The one question that people attending our events for the first time ask most frequently is “when did you start and how?” So here is a little summary of our journey, one year on.
1. It all started in conversations.
In Summer 2011, Fan was writing up her MA dissertation on local food, community, diversity and sustainability. This provided her with a good excuse to visit a lot of sustainable food projects all over London, and to have inspiring conversations with food people in Brixton and beyond. One of those conversations was with Steve Wilson, a professional chef, who started the People’s Kitchen in Passing Clouds, East London, and was keen to see the idea replicated in other places. Another of those conversations was with Brixton activist Hannah Lewis, leader of the Remakery, who connected Fan to a good number of local food heroes. And one of those food heroes was artist Virginia Nimarkoh, who had plenty of ideas about how to make something happen. In the meantime, Fan had met Camilla, who just said “let’s do it!”. So we did it.
2. Trying it out.
3. Becoming regular.
Pleased with how it went, and less terrified by the prospects of setting something up, Camilla and Fan decided to launch the Brixton People’s Kitchen in December 2011. We looked for venues, and found Myatt’s Fields Park. Myatt;s Fields Park have an amazing community greenhouse, and were already running weekly cook & eat sessions. They liked the idea of using food surplus, and decided to give us a chance, and let us use their kitchen for free. We put the word out, and got a few responses from people willing to help. We knocked at the door of almost every corner shop in Brixton to ask for food surplus donations, and somehow, this happened. It was freezing and we ate in a shed, but people seemed to like it, so we started holding monthly meals, getting better and more organised each time. Seeing that the project was here to last, Steve’s People’s Kitchen kindly gave us £750 of funding from the donations they had received to set this up.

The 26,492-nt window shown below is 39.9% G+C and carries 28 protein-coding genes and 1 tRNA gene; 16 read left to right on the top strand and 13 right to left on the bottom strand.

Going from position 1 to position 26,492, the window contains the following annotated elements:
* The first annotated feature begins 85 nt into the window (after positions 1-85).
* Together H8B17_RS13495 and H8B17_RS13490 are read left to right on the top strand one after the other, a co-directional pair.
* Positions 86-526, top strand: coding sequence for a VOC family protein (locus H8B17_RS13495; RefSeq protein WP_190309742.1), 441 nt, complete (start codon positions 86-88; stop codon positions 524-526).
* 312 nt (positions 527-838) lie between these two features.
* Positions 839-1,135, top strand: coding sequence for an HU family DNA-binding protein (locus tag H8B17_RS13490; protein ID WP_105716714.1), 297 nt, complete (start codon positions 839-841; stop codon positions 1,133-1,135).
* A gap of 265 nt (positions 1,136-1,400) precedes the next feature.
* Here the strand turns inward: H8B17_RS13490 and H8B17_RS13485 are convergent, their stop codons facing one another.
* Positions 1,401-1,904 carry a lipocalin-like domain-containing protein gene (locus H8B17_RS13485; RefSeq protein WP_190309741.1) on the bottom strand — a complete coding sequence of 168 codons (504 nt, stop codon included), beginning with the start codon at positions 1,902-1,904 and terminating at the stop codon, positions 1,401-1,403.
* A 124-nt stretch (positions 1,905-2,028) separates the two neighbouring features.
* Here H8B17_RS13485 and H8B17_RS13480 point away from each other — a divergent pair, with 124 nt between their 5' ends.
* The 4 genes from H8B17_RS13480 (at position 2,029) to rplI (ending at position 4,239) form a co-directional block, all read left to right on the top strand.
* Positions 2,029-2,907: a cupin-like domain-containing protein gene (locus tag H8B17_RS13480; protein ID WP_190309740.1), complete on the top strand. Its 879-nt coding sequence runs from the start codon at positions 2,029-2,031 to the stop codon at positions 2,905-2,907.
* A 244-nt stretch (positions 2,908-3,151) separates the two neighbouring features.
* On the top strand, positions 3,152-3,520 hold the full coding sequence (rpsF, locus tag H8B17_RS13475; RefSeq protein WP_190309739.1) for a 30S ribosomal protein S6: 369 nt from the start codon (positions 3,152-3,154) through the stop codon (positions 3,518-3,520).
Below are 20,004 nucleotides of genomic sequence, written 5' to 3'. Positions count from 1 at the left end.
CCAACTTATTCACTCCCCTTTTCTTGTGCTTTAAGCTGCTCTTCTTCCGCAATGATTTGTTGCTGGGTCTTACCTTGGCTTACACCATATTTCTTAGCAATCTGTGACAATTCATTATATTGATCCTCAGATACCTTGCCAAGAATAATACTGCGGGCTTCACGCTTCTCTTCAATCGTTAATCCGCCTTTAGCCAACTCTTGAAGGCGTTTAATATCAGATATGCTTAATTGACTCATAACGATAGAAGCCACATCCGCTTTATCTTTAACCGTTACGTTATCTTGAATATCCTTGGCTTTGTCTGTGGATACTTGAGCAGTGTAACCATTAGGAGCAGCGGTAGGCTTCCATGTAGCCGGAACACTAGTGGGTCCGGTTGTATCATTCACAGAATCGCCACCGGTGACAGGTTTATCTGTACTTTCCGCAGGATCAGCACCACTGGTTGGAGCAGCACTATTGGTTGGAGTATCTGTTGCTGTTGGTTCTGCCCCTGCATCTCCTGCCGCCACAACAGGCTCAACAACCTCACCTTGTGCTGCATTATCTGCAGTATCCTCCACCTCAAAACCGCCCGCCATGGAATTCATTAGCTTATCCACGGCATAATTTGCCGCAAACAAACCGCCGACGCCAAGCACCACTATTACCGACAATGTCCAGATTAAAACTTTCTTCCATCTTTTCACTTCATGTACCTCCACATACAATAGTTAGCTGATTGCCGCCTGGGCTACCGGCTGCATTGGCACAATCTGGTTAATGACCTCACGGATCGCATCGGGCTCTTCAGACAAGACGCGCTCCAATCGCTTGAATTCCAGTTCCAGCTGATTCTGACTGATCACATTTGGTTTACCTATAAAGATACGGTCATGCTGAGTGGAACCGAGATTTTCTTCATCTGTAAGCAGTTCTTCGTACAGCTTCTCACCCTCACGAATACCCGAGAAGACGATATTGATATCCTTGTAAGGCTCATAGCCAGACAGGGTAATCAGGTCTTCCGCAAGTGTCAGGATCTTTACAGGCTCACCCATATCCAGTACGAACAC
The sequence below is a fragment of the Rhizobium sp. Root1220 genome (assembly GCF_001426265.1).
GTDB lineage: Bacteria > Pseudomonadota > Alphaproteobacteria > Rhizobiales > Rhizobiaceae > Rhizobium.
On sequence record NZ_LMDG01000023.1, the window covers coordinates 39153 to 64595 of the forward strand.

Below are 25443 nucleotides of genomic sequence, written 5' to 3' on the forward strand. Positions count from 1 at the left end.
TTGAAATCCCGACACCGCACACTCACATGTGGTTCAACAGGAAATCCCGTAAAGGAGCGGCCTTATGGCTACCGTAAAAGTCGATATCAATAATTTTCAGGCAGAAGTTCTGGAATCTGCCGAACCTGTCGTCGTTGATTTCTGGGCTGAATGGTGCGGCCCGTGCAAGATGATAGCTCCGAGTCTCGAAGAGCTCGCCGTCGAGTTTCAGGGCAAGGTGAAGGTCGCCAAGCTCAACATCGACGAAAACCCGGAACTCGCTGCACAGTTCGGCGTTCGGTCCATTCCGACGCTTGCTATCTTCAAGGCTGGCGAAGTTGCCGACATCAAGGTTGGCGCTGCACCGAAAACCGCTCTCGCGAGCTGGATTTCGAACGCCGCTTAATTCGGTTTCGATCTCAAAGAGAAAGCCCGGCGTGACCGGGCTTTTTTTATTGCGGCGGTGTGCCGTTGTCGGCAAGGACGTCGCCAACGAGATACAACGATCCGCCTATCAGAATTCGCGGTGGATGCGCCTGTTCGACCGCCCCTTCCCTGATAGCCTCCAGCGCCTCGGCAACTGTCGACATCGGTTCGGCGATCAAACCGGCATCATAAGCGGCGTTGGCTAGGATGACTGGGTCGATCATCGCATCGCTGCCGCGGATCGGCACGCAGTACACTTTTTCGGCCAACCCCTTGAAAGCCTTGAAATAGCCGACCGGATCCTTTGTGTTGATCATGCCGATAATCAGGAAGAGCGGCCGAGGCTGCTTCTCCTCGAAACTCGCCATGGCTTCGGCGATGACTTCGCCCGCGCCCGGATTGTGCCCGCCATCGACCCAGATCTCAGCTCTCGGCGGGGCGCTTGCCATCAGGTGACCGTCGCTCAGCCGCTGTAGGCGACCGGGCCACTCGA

4. Making friends
After a few months, we started getting requests from other organisations to partner. In March, we worked with Transition Streatham to run an event as part of the Streatham Food Festival. It went really well and left people inspired to set up a similar project in Streatham, though this doesn’t seem to have happened yet. In September, we worked on an intergenerational project with the Healthy Living Club, and some young people from The Challenge.
While it was great to work with different people and fun to change settings (and work in professional kitchens!) we also learned a lot about partnerships, and about how we should be better at selling the added value we are bringing to an event. So we decided to focus on perfecting our monthly events in Myatt’s Fields until we would have more manpower to actually pop up in different places in an efficient and rewarding way.
5. Forming a team
The most challenging part of the journey, and the biggest learning for us has been about getting people involved in the organisational side of things. For some long months, it had mostly been Camilla and Fan organising most of the logistics of it, and coordinating volunteers on the day. Not that we didn’t get people wanting to help. Plenty of amazing people who believe in the idea, have approached us because they want to contribute, and a few have been going on food collections with us, put flyers up and spread the word about the project, shared their cooking or chopping skills in the kitchen, or helped with the washing up.
But the challenge was more about getting a regular organisational structure, while remaining informal enough not to put people off. We are still in the process of getting it right, but we are getting there. We now have a group of 8 people who regularly meet to design our events and work together on the future of the Brixton People’s Kitchen.
6. Getting real
As if all of the above wasn’t real enough, there are two things we have achieved recently, which are making us feel like the ball is rolling.
The first one is getting funding from Nesta, for our mobile kitchen idea (which was suggested by Fiona, one of our occasional volunteers, during one of our public meetings).
The second one is running a successful supper club at the Bonnington Café.
These are two important steps for us, because until now, we had existed almost without any funding. In some respect, it was good, because it forced us to be as resourceful as possible, and it’s amazing to think that it was all built on the good will of so many great people, from our regular volunteers, to our ad-hoc kitchen helpers, and from our food suppliers (Italo, Malinka, Oval Farmer’s Market, As Nature Intended, Best Before, Lays of Chelsea and Langridge Organics) to the local organisations who have helped up by hosting or promoting us.
But getting funding, and having found a way of generating additional income through supper clubs will help us to focus our energy, and to maintain our stamina, in order to run even more events, and inspire similar projects to pop up a little bit everywhere.